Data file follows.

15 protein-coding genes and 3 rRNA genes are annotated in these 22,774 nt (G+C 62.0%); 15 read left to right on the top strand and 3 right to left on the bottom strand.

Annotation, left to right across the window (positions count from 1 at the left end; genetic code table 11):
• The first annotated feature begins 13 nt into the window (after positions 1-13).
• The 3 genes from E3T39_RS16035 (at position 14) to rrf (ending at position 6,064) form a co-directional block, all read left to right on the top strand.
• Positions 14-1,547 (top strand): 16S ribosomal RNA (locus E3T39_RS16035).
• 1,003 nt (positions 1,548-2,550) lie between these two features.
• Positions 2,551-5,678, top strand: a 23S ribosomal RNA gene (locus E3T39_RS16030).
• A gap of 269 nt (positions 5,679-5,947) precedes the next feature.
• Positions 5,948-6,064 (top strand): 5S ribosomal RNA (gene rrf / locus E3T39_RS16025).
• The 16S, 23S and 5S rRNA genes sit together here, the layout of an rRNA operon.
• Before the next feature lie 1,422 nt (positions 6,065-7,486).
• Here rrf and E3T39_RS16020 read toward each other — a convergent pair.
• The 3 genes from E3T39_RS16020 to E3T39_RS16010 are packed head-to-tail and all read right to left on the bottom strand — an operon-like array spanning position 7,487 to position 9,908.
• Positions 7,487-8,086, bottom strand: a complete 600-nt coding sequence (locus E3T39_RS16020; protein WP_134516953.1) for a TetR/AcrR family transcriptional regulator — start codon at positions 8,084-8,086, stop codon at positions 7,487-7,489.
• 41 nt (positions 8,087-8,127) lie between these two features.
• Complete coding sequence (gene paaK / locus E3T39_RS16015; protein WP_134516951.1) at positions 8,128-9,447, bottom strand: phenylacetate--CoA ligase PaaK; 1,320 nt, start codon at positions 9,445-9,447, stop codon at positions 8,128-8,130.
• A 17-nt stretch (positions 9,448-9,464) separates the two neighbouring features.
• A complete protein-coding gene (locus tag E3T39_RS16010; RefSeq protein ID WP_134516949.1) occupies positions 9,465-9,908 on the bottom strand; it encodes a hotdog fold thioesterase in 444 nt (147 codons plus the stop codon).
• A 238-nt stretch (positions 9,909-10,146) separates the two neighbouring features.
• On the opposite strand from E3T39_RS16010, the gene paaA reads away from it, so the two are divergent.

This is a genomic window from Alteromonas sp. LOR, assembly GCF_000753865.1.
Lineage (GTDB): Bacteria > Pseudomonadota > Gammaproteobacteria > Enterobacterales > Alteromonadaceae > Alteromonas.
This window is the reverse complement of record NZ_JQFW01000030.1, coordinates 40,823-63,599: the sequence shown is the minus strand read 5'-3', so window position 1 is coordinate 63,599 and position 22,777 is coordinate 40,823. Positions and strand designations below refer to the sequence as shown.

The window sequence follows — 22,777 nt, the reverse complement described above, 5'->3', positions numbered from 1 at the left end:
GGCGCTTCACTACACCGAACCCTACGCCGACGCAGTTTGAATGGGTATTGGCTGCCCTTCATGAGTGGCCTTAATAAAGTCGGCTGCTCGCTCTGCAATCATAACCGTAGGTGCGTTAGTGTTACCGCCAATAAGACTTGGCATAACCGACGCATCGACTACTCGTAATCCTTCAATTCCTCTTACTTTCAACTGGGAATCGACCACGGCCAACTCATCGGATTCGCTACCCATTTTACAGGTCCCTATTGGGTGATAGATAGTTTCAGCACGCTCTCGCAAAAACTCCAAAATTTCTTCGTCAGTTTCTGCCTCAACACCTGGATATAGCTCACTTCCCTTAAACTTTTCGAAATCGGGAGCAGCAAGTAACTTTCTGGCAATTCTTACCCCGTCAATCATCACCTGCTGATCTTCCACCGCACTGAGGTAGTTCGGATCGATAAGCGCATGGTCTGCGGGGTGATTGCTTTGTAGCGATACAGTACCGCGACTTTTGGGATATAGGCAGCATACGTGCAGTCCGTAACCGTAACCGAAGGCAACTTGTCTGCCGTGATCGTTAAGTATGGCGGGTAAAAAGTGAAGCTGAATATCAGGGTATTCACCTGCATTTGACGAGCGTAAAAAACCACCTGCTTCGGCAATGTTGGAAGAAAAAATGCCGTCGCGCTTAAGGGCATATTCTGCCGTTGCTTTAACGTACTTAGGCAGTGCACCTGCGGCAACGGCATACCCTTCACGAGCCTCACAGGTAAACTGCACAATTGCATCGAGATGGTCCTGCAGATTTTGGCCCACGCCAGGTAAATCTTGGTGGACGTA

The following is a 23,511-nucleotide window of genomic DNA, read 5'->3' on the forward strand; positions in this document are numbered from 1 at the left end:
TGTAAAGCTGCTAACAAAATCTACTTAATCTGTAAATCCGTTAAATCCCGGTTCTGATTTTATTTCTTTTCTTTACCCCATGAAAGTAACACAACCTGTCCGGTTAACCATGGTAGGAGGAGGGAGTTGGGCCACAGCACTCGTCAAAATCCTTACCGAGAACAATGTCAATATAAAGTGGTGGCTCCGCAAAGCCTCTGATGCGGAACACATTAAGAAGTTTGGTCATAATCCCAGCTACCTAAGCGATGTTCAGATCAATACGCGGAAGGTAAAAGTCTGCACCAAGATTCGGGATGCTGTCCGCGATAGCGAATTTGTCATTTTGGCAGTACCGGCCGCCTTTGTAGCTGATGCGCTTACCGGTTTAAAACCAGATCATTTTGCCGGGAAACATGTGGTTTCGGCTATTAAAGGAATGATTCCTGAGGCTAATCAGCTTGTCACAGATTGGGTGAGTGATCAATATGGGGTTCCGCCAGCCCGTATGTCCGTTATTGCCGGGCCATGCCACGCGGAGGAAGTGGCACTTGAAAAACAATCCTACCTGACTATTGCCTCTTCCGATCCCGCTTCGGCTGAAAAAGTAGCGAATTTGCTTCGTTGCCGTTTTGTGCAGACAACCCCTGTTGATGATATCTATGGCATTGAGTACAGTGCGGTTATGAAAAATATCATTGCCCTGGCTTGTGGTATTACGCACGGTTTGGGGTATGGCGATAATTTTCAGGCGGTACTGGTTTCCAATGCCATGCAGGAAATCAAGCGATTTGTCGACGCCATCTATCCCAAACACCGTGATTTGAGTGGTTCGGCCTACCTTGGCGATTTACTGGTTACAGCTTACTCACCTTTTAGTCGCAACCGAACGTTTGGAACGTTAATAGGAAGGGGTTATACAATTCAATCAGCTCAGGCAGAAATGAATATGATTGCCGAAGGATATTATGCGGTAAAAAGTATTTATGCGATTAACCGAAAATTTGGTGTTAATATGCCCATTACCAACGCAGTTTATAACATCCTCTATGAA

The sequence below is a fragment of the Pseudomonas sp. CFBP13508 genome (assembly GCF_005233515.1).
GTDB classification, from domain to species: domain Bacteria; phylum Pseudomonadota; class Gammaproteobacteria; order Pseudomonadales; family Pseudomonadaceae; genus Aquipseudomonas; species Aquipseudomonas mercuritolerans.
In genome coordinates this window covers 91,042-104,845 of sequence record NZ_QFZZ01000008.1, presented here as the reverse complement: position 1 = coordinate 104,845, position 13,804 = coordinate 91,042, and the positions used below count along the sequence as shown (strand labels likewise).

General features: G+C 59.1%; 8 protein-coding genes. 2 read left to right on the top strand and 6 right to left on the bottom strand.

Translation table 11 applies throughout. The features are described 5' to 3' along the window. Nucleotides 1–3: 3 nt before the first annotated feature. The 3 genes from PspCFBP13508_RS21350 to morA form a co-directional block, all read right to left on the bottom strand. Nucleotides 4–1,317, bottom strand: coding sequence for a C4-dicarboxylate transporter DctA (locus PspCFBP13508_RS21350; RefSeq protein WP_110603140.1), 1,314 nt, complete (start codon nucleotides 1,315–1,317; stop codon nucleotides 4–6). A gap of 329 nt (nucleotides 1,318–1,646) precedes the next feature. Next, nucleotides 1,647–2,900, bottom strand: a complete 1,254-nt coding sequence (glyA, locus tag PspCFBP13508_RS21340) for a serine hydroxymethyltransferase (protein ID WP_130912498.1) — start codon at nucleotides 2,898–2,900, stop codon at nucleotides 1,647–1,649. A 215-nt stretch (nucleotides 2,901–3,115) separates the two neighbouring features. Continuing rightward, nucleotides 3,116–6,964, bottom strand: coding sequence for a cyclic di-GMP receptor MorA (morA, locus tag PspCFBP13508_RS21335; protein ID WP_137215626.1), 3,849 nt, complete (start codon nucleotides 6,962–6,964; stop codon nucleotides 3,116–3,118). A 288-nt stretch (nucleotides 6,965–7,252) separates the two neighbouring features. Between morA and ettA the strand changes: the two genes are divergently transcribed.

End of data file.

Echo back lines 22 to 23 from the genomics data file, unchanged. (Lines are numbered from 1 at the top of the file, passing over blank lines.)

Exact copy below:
Lineage (GTDB): Bacteria > Pseudomonadota > Gammaproteobacteria > Enterobacterales > Alteromonadaceae > Alteromonas.
This window is the reverse complement of record NZ_JQFW01000030.1, coordinates 40,823-63,599: the sequence shown is the minus strand read 5'-3', so window position 1 is coordinate 63,599 and position 22,777 is coordinate 40,823. Positions and strand designations below refer to the sequence as shown.